Roy Hodgson’s men may have proven their doubters wrong by topping Group D after some predicted they would not even qualify. But goalkeeper Hart claimed it was always “part of the plan” for England to take Euro 2012 by storm.
Asked if a quarter-final berth could be considered a success, the 25-year-old said: “No, because we’re not those guys – we’re winners. The whole point in coming here is not to keep people happy and keep people off our backs.
“We’ve not come here so we can go home and not get bothered. We’ve come here to win games and be successful for us and for the country and make people proud of the English football team.
“If it doesn’t go right – I don’t like talking about that – we’d like to leave having given everything. As long as we know we’ve done everything we can, everything in our power.”
The Manchester City No 1 added: “There have been a group of people who thought we’d not do well. But I think for anyone who knew the players and knew our mentality and what we came here to do then it’s not a surprise. It’s part of the plan. It’s obviously a great achievement, but something that we set out to do at the start of the tournament.”
Euro 2012 has witnessed England’s lowest following at a tournament for decades but their best group-stage points tally since Euro 96 has led to a surge of interest in flights to Kiev and tickets for Sunday’s quarter-final.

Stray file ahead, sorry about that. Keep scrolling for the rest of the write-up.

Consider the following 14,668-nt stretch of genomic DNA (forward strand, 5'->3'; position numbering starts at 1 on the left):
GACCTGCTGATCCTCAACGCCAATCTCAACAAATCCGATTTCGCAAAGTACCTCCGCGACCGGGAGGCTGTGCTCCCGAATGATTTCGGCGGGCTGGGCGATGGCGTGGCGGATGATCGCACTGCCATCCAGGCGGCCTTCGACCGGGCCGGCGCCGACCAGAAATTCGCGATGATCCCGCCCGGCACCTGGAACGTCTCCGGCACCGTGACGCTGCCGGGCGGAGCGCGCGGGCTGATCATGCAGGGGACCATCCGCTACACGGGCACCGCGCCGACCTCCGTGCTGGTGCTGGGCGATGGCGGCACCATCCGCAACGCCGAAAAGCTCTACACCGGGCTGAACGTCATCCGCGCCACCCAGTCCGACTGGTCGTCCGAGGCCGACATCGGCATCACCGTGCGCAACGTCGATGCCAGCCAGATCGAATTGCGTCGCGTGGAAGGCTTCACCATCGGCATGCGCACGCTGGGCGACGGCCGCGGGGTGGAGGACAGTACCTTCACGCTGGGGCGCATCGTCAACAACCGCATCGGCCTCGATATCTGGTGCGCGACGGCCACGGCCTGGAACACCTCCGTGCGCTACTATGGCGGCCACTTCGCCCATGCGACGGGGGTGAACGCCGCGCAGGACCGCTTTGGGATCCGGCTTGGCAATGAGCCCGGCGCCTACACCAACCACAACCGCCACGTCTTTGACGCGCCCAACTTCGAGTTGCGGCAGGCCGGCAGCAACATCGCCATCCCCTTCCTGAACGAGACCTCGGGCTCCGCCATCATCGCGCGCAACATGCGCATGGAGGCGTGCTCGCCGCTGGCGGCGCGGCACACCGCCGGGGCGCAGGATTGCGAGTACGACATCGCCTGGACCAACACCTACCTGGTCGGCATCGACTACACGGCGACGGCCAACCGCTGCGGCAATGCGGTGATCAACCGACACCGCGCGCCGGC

Hart said: “Walking out against Ukraine the other day, seeing the whole sea of yellow, and that one corner of England fans, bouncing all the way through, making all that noise – it makes so much difference to you.
“And no matter how many there are, when they’re grouped together and you know where they are, your fans mean the world. Because you appreciate it’s difficult to get out here.”
England’s players have been queueing up to praise the more relaxed approach of Hodgson compared to that of former manager Fabio Capello.
Rejecting suggestions it was essentially still Capello’s team, Hart said: “At the end of the day, we’re here to play football, regardless of whether we’re allowed to walk round and see a nice statue or whatever, or have a pizza with someone that we want to be with.
“I think we’re training hard, I think we’re getting the manager’s methods. We know what our jobs are. Those are the important things and those are what we’re doing well.”
One thing England may need to do particularly well ahead of their first knockout match at the tournament is practise penalties.
Asked if it was a case of “bring it on” in a shootout as far as he was concerned, Hart said: “Yeah, really. They’re the kind of situations where you know you have your chance to do your thing for the team.”